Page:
Abstract:

A passive system "Qanat" is collection of some underground wells. A mother-well was dug in a place far from the city where they could reach to the water table maybe 100 meters underground, they dug other wells to direct water toward the city, with minimum possible gradient. Using the slope of the earth they could bring water close to the surface in the city. The source of water or the appearance of Qanat, land slope and the ownership lines are the important and effective factors in the formation of routes and the segment division of lands to the extent that making use of Qanat as the techniques of extracting underground waters creates a channel of routes with an organic order and hierarchy coinciding the slope of land and it also guides the Qanat waters in the tradition texture of salt desert and border provinces of it. Qanats are excavated in a specified distinction from each other. The quantity of water provided by Qanats depends on the kind of land, distance from mountain, geographical situation of them and the rate of water supply from the underground land. The rate of underground waters, possibility of Qanat excavation, number of Qanats and rate of their water supply from one hand and the quantity of cultivable fertile lands from the other hand are the important natural factors making the size of cities. In the same manner the cities with several Qanats have multi central textures. The location of cities is in direct relation with land quality, soil fertility and possibility of using underground water by excavating Qanats. Observing the allowable distance for Qanat watering is a determining factor for distance between villages and cities. Topography, land slope, soil quality, watering system, ownership, kind of cultivation, etc. are the effective factors in directing Qanats for excavation and guiding water toward the cultivable lands and it also causes the formation of different textures in land division of farming provinces. Several divisions such as orderly and wide, inorderly, thin and long, comb like, etc. are the introduction to organic order. And at the same time they are complete coincidence with environmental conditions in the typical development of ecological architecture and planning in the traditional cities and settlements order.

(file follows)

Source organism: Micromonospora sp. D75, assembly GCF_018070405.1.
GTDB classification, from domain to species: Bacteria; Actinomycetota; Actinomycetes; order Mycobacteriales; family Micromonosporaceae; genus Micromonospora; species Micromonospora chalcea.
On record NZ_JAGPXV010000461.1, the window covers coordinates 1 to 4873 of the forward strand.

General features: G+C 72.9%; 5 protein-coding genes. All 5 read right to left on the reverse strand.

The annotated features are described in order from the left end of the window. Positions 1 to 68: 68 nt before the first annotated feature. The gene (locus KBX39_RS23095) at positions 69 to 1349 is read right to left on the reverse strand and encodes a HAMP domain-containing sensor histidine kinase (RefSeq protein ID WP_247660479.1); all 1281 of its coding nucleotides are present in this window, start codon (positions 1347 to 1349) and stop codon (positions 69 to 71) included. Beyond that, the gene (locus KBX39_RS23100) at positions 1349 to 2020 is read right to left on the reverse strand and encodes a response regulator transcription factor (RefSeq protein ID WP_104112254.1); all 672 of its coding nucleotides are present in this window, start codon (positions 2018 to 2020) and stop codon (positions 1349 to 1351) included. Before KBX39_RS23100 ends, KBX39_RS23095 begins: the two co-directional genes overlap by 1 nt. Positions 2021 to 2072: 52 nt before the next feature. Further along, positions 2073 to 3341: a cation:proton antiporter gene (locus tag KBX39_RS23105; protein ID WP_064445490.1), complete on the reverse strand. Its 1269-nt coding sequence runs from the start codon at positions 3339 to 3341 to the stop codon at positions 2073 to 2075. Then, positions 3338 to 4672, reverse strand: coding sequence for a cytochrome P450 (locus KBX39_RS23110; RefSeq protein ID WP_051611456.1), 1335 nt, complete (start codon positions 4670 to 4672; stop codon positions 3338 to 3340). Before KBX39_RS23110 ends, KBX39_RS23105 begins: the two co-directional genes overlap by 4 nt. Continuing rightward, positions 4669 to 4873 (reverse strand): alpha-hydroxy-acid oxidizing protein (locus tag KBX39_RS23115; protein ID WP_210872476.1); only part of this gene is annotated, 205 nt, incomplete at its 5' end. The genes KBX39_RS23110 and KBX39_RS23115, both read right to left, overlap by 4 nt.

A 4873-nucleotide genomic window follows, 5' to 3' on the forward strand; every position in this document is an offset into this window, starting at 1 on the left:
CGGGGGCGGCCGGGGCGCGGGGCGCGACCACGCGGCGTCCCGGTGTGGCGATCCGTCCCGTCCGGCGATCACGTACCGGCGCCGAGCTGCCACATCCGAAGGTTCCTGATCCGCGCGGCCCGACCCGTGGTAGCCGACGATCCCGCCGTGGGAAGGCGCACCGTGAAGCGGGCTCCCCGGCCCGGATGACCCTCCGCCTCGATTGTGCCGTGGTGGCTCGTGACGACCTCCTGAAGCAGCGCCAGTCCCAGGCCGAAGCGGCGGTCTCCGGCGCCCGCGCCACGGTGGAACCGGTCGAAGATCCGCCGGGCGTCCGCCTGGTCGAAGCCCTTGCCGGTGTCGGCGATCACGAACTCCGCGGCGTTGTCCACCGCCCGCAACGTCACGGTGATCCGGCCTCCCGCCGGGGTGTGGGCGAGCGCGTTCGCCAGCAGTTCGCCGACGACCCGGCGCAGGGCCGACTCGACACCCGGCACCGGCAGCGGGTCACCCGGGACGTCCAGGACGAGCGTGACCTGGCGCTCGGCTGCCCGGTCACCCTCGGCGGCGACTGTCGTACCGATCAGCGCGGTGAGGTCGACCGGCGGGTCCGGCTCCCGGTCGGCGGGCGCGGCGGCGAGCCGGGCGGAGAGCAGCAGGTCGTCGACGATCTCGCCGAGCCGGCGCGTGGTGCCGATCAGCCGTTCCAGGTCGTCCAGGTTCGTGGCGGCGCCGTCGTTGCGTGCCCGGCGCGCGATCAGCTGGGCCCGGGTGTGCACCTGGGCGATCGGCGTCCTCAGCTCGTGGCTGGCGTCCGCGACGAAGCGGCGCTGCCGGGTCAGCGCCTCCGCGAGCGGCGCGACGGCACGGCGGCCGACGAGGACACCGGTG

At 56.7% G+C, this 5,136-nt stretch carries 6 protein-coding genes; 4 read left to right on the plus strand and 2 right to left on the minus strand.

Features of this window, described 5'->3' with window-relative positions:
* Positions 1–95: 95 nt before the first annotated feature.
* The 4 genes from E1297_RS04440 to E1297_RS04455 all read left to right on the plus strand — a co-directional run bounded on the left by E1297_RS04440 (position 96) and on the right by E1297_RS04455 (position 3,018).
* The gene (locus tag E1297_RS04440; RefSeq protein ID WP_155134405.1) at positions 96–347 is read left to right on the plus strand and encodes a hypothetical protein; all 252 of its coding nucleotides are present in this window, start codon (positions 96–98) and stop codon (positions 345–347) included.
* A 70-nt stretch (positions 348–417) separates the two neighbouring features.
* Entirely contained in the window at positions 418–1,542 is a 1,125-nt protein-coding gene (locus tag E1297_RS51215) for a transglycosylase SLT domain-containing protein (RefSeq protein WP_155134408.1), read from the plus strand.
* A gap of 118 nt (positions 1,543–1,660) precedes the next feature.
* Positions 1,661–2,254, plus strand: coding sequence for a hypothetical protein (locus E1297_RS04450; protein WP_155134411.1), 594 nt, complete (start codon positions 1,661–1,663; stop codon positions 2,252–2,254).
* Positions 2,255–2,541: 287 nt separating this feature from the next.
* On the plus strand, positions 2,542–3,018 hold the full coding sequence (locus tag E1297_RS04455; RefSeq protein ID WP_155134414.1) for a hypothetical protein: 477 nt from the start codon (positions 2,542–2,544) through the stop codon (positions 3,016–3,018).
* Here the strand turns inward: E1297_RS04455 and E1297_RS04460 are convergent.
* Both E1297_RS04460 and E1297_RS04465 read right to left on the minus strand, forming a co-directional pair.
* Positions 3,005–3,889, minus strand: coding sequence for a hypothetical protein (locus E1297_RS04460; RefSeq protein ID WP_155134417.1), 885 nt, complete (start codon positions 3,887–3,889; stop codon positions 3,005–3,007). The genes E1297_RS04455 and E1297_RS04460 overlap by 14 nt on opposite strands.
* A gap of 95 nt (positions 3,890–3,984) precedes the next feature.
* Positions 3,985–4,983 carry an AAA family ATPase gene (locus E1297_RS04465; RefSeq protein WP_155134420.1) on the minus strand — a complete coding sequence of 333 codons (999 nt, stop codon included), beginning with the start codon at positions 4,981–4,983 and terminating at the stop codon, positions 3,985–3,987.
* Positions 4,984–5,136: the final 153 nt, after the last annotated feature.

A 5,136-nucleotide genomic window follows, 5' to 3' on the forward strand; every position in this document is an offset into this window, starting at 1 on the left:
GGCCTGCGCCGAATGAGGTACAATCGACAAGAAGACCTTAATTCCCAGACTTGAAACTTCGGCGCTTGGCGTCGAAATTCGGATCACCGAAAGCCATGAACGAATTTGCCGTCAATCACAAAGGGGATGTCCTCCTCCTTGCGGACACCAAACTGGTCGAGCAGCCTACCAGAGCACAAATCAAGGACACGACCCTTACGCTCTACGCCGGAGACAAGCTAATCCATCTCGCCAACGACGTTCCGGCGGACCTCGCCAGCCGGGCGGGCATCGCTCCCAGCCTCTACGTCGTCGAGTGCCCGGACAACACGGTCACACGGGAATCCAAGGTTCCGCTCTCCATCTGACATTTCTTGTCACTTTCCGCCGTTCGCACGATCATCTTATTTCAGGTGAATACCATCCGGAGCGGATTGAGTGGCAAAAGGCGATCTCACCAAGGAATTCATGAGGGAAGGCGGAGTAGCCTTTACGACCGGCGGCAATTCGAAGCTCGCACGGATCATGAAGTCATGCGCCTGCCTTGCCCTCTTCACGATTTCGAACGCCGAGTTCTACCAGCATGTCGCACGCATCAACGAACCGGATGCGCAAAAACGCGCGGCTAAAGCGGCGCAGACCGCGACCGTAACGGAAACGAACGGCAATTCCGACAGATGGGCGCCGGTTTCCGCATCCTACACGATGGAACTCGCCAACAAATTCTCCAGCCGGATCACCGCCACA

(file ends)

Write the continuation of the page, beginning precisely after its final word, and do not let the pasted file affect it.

Keywords: Sustainable Development, Qanat, Settlement Formation, Hot-Arid Region

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11 Conjunctive Surface Runoff and Groundwater Management in Salinity Soils

Authors: S. Chuenchooklin, T. Ichikawa, P. Mekpruksawong

Abstract:

This research was conducted in the Lower Namkam Irrigation Project situated in the Namkam River Basin in Thailand. Degradation of groundwater quality in some areas is caused by saline soil spots beneath ground surface. However, the tail regulated gate structure on the Namkam River, a lateral stream of the Mekong River. It is aimed for maintaining water level in the river at +137.5 to +138.5 m (MSL) and flow to the irrigation canals based on a gravity system since July 2009. It might leach some saline soil spots from underground to soil surface if lack of understanding of the conjunctive surface water and groundwater behaviors. This research has been conducted by continuously the observing of both shallow and deep groundwater level and quality from existing observation wells. The simulation of surface water was carried out using a hydrologic modeling system (HEC-HMS) to compute the ungauged side flow catchments as the lateral flows for the river system model (HEC-RAS). The constant water levels in the upstream of the operated gate caused a slight rising up of shallow groundwater level when compared to the water table. However, the groundwater levels in the confined aquifers remained less impacted than in the shallow aquifers but groundwater levels in late of wet season in some wells were higher than the phreatic surface. This causes salinization of the groundwater at the soil surface and might affect some crops. This research aims for the balance of water stage in the river and efficient groundwater utilization in this area.

Keywords: irrigation, Surface Water, water balance, groundwater observation

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10 Influence of Watertable Depth on Soil Sodicity and Salinity

Authors: F.A. Chandio-A.G. Soomro, A.H. Memon, M.A.Talpur

Abstract:

In order to monitor the water table depth on soil profile salinity buildup, a field study was carried out during 2006-07. Wheat (Rabi) and Sorghum (Kharif) fodder were sown in with three treatments. The results showed that watertable depth lowered from 1.15m to 2.89 m depth at the end of experiment. With lower of watertable depth, pH, ECe and SAR decreased under crops both without and with gypsum and increased in fallowing. Soil moisture depletion was directly proportional to lowering of watertable. With the application of irrigation water (58cm) pH, ECe and SAR were reduced in cropped plots, reduction was higher in gypsum applied plots than non-gypsum plots. In case of fallowing, there was increase in pH, EC, while slight reduction occurred in SAR values. However, soil salinity showed an increasing upward trend under fallowing and its value in 0-30 cm soil layer was the highest amongst the treatments.